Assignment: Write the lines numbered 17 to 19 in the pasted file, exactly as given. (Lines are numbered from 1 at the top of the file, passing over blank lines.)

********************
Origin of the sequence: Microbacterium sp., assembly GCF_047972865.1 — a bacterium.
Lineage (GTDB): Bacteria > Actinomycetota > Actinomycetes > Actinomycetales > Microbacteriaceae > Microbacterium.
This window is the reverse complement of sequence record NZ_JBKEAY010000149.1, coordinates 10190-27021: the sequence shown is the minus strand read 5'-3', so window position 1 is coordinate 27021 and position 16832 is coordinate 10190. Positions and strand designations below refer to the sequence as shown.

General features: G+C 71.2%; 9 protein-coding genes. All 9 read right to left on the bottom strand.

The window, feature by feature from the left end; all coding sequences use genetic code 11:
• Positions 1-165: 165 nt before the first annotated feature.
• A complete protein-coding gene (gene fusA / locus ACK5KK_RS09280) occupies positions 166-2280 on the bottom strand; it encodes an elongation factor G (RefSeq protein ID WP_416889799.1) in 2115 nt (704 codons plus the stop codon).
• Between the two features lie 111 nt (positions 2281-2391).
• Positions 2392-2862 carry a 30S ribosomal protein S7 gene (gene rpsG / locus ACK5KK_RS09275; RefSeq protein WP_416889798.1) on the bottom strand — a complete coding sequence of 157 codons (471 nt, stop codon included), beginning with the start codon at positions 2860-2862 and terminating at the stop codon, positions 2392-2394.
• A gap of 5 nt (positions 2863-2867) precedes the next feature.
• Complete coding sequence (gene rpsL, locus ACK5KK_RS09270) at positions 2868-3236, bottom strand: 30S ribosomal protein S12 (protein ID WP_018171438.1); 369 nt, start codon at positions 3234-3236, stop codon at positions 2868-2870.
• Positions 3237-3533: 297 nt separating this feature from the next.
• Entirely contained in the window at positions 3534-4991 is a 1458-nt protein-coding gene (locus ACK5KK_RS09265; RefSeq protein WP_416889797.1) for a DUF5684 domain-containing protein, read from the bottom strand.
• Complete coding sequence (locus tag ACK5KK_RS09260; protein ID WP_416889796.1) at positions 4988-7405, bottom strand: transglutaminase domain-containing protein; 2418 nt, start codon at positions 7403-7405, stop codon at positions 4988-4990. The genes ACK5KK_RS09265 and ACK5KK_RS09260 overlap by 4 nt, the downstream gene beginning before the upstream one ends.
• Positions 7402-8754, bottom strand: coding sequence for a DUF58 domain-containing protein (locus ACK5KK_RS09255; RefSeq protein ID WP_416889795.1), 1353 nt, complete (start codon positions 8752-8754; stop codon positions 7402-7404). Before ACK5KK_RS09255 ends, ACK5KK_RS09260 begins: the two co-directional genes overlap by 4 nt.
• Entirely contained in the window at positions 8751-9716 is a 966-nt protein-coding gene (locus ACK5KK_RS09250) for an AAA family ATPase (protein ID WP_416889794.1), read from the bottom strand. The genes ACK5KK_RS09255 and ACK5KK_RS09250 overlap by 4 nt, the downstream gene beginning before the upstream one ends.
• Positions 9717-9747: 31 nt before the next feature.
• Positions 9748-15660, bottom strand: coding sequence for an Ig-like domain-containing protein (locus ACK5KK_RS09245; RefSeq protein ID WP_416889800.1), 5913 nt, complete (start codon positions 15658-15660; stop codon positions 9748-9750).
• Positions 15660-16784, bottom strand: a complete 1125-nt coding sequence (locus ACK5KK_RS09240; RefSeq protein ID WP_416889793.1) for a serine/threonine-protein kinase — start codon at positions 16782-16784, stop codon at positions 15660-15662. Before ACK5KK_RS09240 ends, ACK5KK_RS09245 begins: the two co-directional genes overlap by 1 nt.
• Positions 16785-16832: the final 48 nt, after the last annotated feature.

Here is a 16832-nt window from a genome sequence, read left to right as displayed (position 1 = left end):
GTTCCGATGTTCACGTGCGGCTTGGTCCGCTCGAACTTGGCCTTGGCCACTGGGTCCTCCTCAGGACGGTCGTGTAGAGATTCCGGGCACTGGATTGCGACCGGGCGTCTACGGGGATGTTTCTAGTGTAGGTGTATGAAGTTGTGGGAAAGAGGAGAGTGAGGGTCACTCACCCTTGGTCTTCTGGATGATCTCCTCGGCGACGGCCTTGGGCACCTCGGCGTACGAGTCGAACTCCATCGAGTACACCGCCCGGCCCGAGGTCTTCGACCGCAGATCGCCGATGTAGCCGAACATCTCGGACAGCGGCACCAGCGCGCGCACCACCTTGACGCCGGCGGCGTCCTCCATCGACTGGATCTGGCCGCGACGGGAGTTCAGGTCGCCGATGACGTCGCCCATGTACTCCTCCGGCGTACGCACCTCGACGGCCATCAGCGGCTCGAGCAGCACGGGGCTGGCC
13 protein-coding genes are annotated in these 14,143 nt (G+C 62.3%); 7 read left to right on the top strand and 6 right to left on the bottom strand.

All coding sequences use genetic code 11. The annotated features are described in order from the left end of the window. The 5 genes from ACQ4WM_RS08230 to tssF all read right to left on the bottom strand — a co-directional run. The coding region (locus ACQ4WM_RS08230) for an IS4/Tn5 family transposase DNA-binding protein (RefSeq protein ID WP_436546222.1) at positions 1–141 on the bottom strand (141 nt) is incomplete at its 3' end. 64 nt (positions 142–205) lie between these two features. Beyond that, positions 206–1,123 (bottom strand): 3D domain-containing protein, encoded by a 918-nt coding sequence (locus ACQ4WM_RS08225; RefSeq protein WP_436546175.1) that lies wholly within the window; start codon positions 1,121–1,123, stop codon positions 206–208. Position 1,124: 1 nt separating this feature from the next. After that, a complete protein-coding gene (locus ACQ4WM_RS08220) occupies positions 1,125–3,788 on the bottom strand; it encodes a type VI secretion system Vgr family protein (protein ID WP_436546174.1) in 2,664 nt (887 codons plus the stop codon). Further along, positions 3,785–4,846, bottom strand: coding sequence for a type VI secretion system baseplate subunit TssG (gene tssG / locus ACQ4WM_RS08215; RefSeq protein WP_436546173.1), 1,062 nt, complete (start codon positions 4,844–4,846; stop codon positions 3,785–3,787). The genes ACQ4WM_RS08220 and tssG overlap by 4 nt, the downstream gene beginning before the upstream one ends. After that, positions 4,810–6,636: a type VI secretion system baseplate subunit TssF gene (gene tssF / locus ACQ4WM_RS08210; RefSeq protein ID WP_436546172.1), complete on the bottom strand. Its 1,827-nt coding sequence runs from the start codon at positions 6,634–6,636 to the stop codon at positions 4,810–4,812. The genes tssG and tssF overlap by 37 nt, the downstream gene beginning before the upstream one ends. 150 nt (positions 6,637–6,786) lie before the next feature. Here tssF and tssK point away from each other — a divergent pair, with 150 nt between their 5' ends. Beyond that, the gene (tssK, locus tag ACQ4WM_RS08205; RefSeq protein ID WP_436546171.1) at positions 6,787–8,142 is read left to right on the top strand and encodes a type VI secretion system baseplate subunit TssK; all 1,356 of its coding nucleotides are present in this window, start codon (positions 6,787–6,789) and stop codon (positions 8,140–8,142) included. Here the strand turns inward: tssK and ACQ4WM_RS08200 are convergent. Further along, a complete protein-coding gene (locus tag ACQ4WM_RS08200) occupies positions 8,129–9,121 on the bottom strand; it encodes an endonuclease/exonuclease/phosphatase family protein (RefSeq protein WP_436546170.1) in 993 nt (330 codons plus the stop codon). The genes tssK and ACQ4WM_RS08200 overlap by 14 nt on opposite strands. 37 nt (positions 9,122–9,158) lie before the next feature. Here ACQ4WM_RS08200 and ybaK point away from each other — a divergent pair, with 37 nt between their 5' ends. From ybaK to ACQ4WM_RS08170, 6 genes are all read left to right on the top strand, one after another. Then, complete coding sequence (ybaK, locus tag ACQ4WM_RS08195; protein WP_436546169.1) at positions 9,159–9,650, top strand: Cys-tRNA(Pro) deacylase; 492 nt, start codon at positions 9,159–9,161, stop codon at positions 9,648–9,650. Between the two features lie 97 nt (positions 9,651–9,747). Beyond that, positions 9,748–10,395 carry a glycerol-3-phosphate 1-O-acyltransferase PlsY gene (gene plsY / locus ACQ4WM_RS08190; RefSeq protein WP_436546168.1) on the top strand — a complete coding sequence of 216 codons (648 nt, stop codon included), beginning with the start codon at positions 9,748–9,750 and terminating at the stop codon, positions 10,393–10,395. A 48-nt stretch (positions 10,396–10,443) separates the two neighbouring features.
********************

• Positions 9717-9747: 31 nt before the next feature.
• Positions 9748-15660, bottom strand: coding sequence for an Ig-like domain-containing protein (locus ACK5KK_RS09245; RefSeq protein ID WP_416889800.1), 5913 nt, complete (start codon positions 15658-15660; stop codon positions 9748-9750).
• Positions 15660-16784, bottom strand: a complete 1125-nt coding sequence (locus ACK5KK_RS09240; RefSeq protein ID WP_416889793.1) for a serine/threonine-protein kinase — start codon at positions 16782-16784, stop codon at positions 15660-15662. Before ACK5KK_RS09240 ends, ACK5KK_RS09245 begins: the two co-directional genes overlap by 1 nt.